Sunday, June 25, 2017

Delay in 'Made in India' chikungunya vaccine, researchers seek government intervention

India offers a rare ray of hope for an indigenously-made vaccine against chikungunya, but delay in finding volunteers is impeding its development. 

With chikungunya spreading very fast in the country, researchers are seeking urgent government intervention for speedy completion of the vital clinical trials. 

Chikungunya is a dreaded infection transmitted through the bite of the mosquito. There is no known cure and till date, there is no vaccine anywhere in the world again .. 

The novel vaccine candidate against chikungunya crossed a big hurdle last year when Bharat Biotech, a Hyderabad-based vaccine pioneer, got permission to start human trials and the first human subjects received the vaccine a few months ago. 

The company says the phase-I trials will "evaluate the vaccine's safety, tolerability and immunogenicity. The placebo controlled study involving 60 healthy volunteers would test escalating doses of the vaccine in prime-boost regimen". 

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Sunday, June 18, 2017

Evolving Pharmaceutical Ecosystem Transforms Clinical Trials and Research Outsourcing

Access to advanced research tools will expand growth opportunities for CRO participants, finds Frost & Sullivan's Transformational Health team

The clinical trials and research outsourcing (CRO) market is growing, leveraging the global pharmaceutical industry's urgent need to succeed in late clinical trials and build the pipeline of new molecules. While cost benefits, focus on core competencies, rise in innovative therapeutic options, and increased drug efficacy and safety norms will continue to encourage global pharma companies to outsource, CROs must increase their range of services to better serve, and become the preferred partner to, bio-pharmaceutical companies.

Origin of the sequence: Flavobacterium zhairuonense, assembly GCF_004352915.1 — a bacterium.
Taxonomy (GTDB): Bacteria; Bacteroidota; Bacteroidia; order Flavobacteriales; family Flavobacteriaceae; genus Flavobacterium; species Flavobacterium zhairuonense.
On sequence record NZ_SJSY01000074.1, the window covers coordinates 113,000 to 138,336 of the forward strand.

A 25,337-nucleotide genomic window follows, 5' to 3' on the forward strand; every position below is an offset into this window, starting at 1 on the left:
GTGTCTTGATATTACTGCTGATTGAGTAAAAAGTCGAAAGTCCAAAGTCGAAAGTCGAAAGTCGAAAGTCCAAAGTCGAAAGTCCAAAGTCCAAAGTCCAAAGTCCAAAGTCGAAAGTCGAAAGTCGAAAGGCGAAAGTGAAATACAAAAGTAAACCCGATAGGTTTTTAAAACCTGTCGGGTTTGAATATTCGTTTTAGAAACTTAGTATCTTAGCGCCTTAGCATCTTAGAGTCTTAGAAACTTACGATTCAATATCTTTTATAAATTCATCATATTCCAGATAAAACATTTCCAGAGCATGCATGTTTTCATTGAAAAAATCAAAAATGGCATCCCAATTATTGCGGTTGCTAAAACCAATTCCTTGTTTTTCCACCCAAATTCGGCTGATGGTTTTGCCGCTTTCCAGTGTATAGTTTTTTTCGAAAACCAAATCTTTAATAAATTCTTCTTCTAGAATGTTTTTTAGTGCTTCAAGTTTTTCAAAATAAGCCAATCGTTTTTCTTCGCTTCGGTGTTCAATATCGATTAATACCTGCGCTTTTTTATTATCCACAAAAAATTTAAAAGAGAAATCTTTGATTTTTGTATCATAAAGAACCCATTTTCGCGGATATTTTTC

"Expanding CRO services into early stages of drugs, emergence of virtual biotech, out-licensing, and risk sharing between pharma and CROs are disrupting traditional business models," noted Transformational Health Research Analyst Sanjeev Kumar. "They are also opening up greater opportunities for CROs in terms of access to a huge market, newer areas such as commercial and post-launch, bioanalytical testing and development services, and partnerships with small-to-midsize biotech and virtual pharma customers."


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Friday, June 16, 2017

India Orthopedic Procedures Market information about clinical trials in progress 2021

"India Orthopedic Procedures Outlook to 2021", provides key procedures data on the India Orthopedic Procedures. The report provides procedure volumes within market categories - Hip Replacement Procedures, Knee Replacement Procedures, Shoulder Replacement Procedures, Small Joints Procedures, Arthroscopy Procedures, Cranio Maxillofacial Fixation (CMF) Procedures, Spinal Surgery Procedures, Trauma Fixation Procedures, Orthopedic Prosthetics (Amputation Procedures) and Orthobiologics Procedures (Bone Graft Procedures).

The data in the report is derived from dynamic market forecast models. uses epidemiology based models to estimate and forecast the procedure volumes. The objective is to provide information that represents the most up-to-date data of the industry possible.